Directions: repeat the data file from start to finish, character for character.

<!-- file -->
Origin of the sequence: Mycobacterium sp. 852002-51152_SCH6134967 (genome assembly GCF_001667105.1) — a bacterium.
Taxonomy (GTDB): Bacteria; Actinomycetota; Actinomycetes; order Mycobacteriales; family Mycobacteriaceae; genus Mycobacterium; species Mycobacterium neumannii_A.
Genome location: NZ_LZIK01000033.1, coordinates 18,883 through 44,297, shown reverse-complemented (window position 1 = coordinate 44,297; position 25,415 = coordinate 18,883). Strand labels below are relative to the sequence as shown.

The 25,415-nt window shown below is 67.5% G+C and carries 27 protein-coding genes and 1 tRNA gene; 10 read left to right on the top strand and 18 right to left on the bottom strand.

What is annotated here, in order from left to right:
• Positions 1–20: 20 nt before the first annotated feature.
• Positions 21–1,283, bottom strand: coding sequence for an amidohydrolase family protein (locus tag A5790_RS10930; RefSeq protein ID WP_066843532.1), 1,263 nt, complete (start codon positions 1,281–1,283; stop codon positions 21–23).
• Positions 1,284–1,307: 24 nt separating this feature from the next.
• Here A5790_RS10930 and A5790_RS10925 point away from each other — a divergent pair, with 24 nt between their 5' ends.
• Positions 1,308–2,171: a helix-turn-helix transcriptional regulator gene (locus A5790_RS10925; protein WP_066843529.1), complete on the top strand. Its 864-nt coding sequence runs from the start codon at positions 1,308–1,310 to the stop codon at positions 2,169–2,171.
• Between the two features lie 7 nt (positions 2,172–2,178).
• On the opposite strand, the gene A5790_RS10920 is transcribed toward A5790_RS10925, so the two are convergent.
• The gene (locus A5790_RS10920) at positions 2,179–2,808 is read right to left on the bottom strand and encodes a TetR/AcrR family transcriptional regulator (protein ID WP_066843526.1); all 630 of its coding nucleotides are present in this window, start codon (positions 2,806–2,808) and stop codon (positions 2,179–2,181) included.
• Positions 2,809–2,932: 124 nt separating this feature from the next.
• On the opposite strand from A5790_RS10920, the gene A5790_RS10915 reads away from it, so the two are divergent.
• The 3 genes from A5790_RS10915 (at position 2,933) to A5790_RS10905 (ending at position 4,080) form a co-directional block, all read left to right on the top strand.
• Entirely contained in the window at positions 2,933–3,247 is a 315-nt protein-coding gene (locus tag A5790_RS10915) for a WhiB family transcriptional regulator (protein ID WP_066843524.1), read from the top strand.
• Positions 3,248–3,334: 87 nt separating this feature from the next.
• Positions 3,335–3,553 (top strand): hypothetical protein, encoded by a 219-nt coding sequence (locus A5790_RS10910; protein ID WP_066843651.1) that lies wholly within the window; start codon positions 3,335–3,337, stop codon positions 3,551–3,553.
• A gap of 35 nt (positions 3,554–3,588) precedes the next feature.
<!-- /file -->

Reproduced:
Origin of the sequence: Mycobacterium sp. 852002-51152_SCH6134967 (genome assembly GCF_001667105.1) — a bacterium.
Taxonomy (GTDB): Bacteria; Actinomycetota; Actinomycetes; order Mycobacteriales; family Mycobacteriaceae; genus Mycobacterium; species Mycobacterium neumannii_A.
Genome location: NZ_LZIK01000033.1, coordinates 18,883 through 44,297, shown reverse-complemented (window position 1 = coordinate 44,297; position 25,415 = coordinate 18,883). Strand labels below are relative to the sequence as shown.

The 25,415-nt window shown below is 67.5% G+C and carries 27 protein-coding genes and 1 tRNA gene; 10 read left to right on the top strand and 18 right to left on the bottom strand.

What is annotated here, in order from left to right:
• Positions 1–20: 20 nt before the first annotated feature.
• Positions 21–1,283, bottom strand: coding sequence for an amidohydrolase family protein (locus tag A5790_RS10930; RefSeq protein ID WP_066843532.1), 1,263 nt, complete (start codon positions 1,281–1,283; stop codon positions 21–23).
• Positions 1,284–1,307: 24 nt separating this feature from the next.
• Here A5790_RS10930 and A5790_RS10925 point away from each other — a divergent pair, with 24 nt between their 5' ends.
• Positions 1,308–2,171: a helix-turn-helix transcriptional regulator gene (locus A5790_RS10925; protein WP_066843529.1), complete on the top strand. Its 864-nt coding sequence runs from the start codon at positions 1,308–1,310 to the stop codon at positions 2,169–2,171.
• Between the two features lie 7 nt (positions 2,172–2,178).
• On the opposite strand, the gene A5790_RS10920 is transcribed toward A5790_RS10925, so the two are convergent.
• The gene (locus A5790_RS10920) at positions 2,179–2,808 is read right to left on the bottom strand and encodes a TetR/AcrR family transcriptional regulator (protein ID WP_066843526.1); all 630 of its coding nucleotides are present in this window, start codon (positions 2,806–2,808) and stop codon (positions 2,179–2,181) included.
• Positions 2,809–2,932: 124 nt separating this feature from the next.
• On the opposite strand from A5790_RS10920, the gene A5790_RS10915 reads away from it, so the two are divergent.
• The 3 genes from A5790_RS10915 (at position 2,933) to A5790_RS10905 (ending at position 4,080) form a co-directional block, all read left to right on the top strand.
• Entirely contained in the window at positions 2,933–3,247 is a 315-nt protein-coding gene (locus tag A5790_RS10915) for a WhiB family transcriptional regulator (protein ID WP_066843524.1), read from the top strand.
• Positions 3,248–3,334: 87 nt separating this feature from the next.
• Positions 3,335–3,553 (top strand): hypothetical protein, encoded by a 219-nt coding sequence (locus A5790_RS10910; protein ID WP_066843651.1) that lies wholly within the window; start codon positions 3,335–3,337, stop codon positions 3,551–3,553.
• A gap of 35 nt (positions 3,554–3,588) precedes the next feature.